Parents who decide to store their baby’s cord blood and cord tissue are thinking ahead, wanting to do right from the start (even before the start) and taking steps to do whatever they can to protect their baby down the road. Today, many conscientious parents are also considering delayed cord clamping.
Delayed cord clamping (DCC) is the practice of not clamping the umbilical cord immediately following delivery but rather clamping after it continues to pulse for an average of 30–120 seconds (but can go for as long as 3–5 minutes). Although the optimal time for clamping of the cord has not been definitively established, DCC is most effective in cases of pre-term infants and births in underdeveloped countries where iron-deficiency anemia is commonplace; however, support among new moms for delaying the clamping in all healthy births is growing.
In January 2017, the American College of Obstetricians and Gynecologists (ACOG) recommended delaying the clamping of the umbilical cord for 30–60 seconds for all healthy infants. (This was an update to similar guidelines it established in 2012. Those guidelines recommended delayed clamping in pre-term and "vigorous-term" babies. The latter being defined as a baby who is breathing and has good muscle tone and a heart rate above 100 beats per minute.)
History of Delayed Clamping
People started clamping and cutting the cord earlier during the '50s
For delayers, it isn’t delaying; everyone else is prematurely clamping—and history is on their side. Today, it is common for the cord to be clamped within 15–20 seconds, but up until the mid-20th century, the cord was often cut anywhere between one minute and five minutes after the birth of the child. It wasn't until after the 1950s that early clamping became more commonplace because a number of scientific studies during the time failed to demonstrate a need to wait and more and more people were going to a hospital for delivery instead of using a mid-wife.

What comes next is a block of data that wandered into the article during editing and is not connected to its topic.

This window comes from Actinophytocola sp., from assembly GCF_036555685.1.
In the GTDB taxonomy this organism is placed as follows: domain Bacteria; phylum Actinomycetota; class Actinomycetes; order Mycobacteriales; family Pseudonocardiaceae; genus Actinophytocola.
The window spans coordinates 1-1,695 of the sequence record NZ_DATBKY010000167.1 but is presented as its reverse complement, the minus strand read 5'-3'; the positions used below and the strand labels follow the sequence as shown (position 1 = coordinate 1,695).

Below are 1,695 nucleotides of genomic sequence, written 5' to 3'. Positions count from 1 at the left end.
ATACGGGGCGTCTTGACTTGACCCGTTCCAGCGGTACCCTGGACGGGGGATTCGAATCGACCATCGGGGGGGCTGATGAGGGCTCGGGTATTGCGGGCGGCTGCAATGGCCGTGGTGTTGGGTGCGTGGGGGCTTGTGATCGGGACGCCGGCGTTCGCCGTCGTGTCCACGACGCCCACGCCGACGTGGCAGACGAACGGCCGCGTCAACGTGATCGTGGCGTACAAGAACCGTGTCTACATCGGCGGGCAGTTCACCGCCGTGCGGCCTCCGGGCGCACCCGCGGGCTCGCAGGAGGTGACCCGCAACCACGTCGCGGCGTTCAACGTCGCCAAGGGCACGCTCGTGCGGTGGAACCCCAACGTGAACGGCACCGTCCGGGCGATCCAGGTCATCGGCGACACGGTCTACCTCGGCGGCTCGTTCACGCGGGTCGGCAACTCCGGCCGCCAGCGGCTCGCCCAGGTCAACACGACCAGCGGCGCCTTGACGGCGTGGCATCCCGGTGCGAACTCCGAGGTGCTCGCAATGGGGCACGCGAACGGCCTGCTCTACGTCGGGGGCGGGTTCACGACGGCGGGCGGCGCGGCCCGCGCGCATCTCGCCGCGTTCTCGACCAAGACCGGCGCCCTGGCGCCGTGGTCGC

In a study published in JAMA Pediatrics, 263 children were followed from birth to four years of age. Half had undergone delayed clamping and the other half had immediate cord clamping. At age four, the children who had undergone delayed cord clamping, compared with early cord clamping, were rated higher in their fine-motor and social skills, especially in boys. The study results suggest that even children born into a low-risk, high-income population may benefit in neuro-development from delayed clamping.
A study published in the Journal of Pediatrics in December 2018 of 73 infants who either underwent delayed cord clamping for an average of nearly 3 minutes or immediate cord clamping within 30 seconds found increased iron levels and myelin content (white matter) in the delayed group. The increase in myelin was found in regions associated with motor, visual and sensory functions and may lend support to the findings of the earlier study.
In another study of baby's born extremely premature (22 weeks–28 weeks), deferred clamping of the cord for 30 seconds or more was associated with increased survival and a reduced risk for severe neurological injury compared to babies' whose cords were clamped within 10 seconds.
3 Myths about the Optimal Clamping Time
- Myth: If you don't delay clamping, you are stealing up to 1/3 of the baby's blood
Fact: When the umbilical cord is clamped soon after birth, the infant’s blood volume is similar to its volume in utero.
- Myth: The longer you wait to clamp the cord, the more blood the baby gets.
Fact: The continued transfusion of cord blood when delaying the clamping in a normal birth is dependent on uterine contractions, with the functional closure of the umbilical arteries occurring around 45 seconds and the umbilical vein in 1–2 minutes. For ceserean sections, the blood volume in infants increases till 40 seconds and actually decreases thereafter.
- Myth: Delaying the clamping of the cord ensures the benefits noted by researchers
Fact: Factors affecting the transfusion of additional blood cells include the timing of cord clamping, gravity, the onset of respiration, uterine contractions and drugs affecting it, maternal blood pressure and birth asphyxia.
Arguments against DCC
As noted by ACOG at the time of the recommendation (emphasis added):
"The recommendation is based on limited studies that show a beneficial effect on red blood cell stores in the newborn, lessening the risk of iron deficiency anemia later in infancy. The statement also notes that there is a small risk of increased hyperbilirubinemia in some infants after delayed cord clamping. Finally, the statement acknowledges that delayed cord clamping may lessen the amount of placenta blood available for collection for cord blood banking and that delayed clamping might be aborted to maximize the amount of placental blood available for harvest in directed donation or family banking."